Better Call Saul Recharges its Batteries in “Mabel”

Two devices, each meant to record, to track, so as to create leverage over another, are at the forefront of “Mabel.” Each, in their own roundabout way, needs its batteries replaced, and in both instances, that unintentionally exposes the person deploying it. Once again, two stories that seemingly have nothing to do with one another maintain such tight but unshowy thematic ties in a way that makes the two seems inextricably intertwined.

In other words, Better Call Saul is back! The opening salvo of the show’s third season offers a simple parallel that serves as a reminder of how great this series is at setting up the little things that will no doubt have much bigger echoes down the line. The two plots in this episode – one about the fallout from Jimmy revealing his malfeasance to Chuck, and the other hinging on Mike trying to figure out how a mysterious third party knew his intentions – both take things slow, letting the audience see the incremental progress of each story. But it’s immediately clear in each of them how these developments are building to a bigger reckoning.

The former story centers on the lifeblood of the series – the relationship between Jimmy and Chuck. After Jimmy comes clean and helps his brother start taking down the accumulated aluminum foil, a chance discovery of an old book leads to a mutual bit of reminiscing. Chuck remembers how he used to read to his younger brother; Jimmy compliments Chuck’s memory for recalling small details like the shade of a nightlight, and for a split second, the two are family again.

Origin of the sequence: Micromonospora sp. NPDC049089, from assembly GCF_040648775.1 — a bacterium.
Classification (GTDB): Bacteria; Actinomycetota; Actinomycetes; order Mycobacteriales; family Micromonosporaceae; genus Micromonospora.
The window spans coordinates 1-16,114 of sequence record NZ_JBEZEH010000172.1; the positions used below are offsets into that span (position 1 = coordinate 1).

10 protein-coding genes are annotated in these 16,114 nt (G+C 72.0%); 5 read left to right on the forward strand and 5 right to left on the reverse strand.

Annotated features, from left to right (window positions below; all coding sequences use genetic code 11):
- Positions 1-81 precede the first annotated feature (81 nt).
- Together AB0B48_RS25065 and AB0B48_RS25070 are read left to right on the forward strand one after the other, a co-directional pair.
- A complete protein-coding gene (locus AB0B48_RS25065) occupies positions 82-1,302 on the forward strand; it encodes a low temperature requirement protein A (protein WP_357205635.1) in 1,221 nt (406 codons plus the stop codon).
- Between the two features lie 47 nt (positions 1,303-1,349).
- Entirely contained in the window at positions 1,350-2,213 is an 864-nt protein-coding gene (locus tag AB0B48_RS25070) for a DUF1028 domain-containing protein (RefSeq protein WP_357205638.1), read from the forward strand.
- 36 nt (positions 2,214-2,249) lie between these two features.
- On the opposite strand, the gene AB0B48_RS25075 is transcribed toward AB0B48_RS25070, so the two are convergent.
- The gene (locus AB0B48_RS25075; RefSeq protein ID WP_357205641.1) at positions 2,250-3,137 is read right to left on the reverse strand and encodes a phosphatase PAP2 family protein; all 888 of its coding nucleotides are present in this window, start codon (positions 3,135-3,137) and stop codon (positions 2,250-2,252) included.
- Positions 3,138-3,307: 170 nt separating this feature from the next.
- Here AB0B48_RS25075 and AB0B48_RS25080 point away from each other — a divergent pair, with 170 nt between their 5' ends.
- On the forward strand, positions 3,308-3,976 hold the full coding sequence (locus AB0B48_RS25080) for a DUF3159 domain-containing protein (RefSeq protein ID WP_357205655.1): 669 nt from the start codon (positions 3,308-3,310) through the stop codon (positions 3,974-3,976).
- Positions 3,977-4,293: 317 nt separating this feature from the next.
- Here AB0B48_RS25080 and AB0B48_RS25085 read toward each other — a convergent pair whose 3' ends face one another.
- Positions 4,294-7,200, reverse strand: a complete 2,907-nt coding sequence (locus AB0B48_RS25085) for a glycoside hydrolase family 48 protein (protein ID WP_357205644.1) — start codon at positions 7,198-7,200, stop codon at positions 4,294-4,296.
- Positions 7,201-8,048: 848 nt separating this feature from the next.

But then, Jimmy mentions a young neighbor; Chuck’s expression changes, and without the episode having to underline it, there’s the perfect hint that some Slippin’ Jimmy incident from their shared past returns to the forefront of Chuck’s mind. Chuck halts the trip down memory lane and tells Jimmy that he is not forgiven and, moreover, that he’ll pay for what he did. When describing the events to Kim later, Jimmy is lost in his own frustrations. Exasperated, he vents that for ten minutes Chuck didn’t hate him, and Jimmy had forgotten what that felt like.

 

Stories sound better coming from a ladder.